Robert Macfarlane, an English fellow at Cambridge, Mann Booker judge in 2004, and current Booker Chairman has said that he “welcome entries by authors of graphic novels,” as reported by the UK’s Telegraph. As an avid fan of both the prize and medium, I’m excited to hear the possibility of the two uniting. Even though Art Spiegelman’s Maus won the pulitzer in 1992, comics have failed to be taken seriously as a form of literature.
This is due to a lack of information and, maybe, a fear of things to come. In the same write up by Sameer Rahim, the Telegraph quotes Booker Prize-winning novelist AS Bayatt, She says the comic book and the novel are “not comparable…I think graphic novels can be a work of art just as much as a conventional novel, but I do think it’s a completely different art to the kind of think Hilary Mantel does.”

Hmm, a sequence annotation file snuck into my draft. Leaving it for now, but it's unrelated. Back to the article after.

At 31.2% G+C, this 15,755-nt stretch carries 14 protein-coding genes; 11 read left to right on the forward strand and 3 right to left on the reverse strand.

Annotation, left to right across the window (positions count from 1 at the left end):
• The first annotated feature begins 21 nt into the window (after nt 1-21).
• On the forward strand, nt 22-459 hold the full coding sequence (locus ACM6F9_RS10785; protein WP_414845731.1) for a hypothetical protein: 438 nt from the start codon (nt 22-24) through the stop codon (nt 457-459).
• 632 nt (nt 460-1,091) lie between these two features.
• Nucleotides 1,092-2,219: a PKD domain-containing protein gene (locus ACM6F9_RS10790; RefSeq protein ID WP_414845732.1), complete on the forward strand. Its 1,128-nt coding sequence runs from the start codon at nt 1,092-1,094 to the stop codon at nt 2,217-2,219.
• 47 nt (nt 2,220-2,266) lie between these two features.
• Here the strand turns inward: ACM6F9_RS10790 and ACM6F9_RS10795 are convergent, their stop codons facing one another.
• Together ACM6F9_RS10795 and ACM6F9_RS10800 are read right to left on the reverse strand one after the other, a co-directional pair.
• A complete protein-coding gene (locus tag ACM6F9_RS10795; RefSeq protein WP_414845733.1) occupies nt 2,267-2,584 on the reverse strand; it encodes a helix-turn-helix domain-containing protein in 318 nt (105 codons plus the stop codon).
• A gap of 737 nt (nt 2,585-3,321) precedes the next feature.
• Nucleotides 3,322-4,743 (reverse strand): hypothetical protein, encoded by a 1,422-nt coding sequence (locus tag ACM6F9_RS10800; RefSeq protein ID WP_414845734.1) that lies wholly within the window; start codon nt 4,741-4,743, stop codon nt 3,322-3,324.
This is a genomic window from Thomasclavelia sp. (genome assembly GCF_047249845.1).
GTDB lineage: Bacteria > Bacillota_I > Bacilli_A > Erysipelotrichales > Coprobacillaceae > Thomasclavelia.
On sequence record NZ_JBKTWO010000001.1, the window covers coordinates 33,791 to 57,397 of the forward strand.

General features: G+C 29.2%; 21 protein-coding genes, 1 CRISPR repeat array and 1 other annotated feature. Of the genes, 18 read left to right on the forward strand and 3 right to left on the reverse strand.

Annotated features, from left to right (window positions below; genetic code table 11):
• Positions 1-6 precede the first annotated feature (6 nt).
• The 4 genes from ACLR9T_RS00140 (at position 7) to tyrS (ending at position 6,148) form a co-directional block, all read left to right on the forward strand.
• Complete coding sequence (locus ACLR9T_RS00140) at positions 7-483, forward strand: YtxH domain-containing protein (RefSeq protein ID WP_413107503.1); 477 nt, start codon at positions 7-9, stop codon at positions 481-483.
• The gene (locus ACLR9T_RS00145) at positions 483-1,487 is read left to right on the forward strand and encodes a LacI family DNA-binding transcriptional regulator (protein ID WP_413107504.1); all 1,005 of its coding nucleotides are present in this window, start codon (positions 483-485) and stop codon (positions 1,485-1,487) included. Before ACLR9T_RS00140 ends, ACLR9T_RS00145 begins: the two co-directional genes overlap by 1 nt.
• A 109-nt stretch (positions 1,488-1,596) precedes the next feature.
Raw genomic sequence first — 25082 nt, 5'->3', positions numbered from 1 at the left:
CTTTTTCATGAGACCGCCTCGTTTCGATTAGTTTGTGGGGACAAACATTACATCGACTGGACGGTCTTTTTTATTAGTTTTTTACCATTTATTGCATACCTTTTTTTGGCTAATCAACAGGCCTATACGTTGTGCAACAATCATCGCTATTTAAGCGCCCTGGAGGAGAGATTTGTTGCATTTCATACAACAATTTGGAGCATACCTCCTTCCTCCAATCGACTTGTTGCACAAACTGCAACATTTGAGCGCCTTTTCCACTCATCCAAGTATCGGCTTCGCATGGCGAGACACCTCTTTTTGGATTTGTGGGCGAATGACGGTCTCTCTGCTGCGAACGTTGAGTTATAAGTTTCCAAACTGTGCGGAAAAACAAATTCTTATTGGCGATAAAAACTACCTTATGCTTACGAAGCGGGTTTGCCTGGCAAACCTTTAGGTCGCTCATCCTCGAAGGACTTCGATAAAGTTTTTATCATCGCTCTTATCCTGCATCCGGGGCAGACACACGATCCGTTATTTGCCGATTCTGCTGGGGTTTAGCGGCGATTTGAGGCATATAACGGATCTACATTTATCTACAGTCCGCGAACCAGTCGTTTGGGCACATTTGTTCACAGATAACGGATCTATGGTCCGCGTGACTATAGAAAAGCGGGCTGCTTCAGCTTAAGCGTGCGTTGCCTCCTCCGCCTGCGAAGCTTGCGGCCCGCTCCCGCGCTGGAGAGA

I’d like to think that I see the issue from both angles. On one hand, graphic novels are literature, but on the other they are different from conventional novels. However, making that distinction is wading into some murky waters. Where is the line drawn? Would Bayatt make the case that Mark Z. Danielewski‘s House of Leaves not qualify for submission due to it’s unconventional style?
Either way, this is a pretty great development, inasmuch as the argument for graphic novels as a higher art form is concerned. After all, Alan Moore’s Watchmen is on Time’s list of 100 greatest novels.
I think, and hope, that the most sensible action would be to allow graphic novels to be considered for the Man Booker, and then allowing the judges to decided wether or not a given submission deserves shortlisting or, God help us, the actual prize.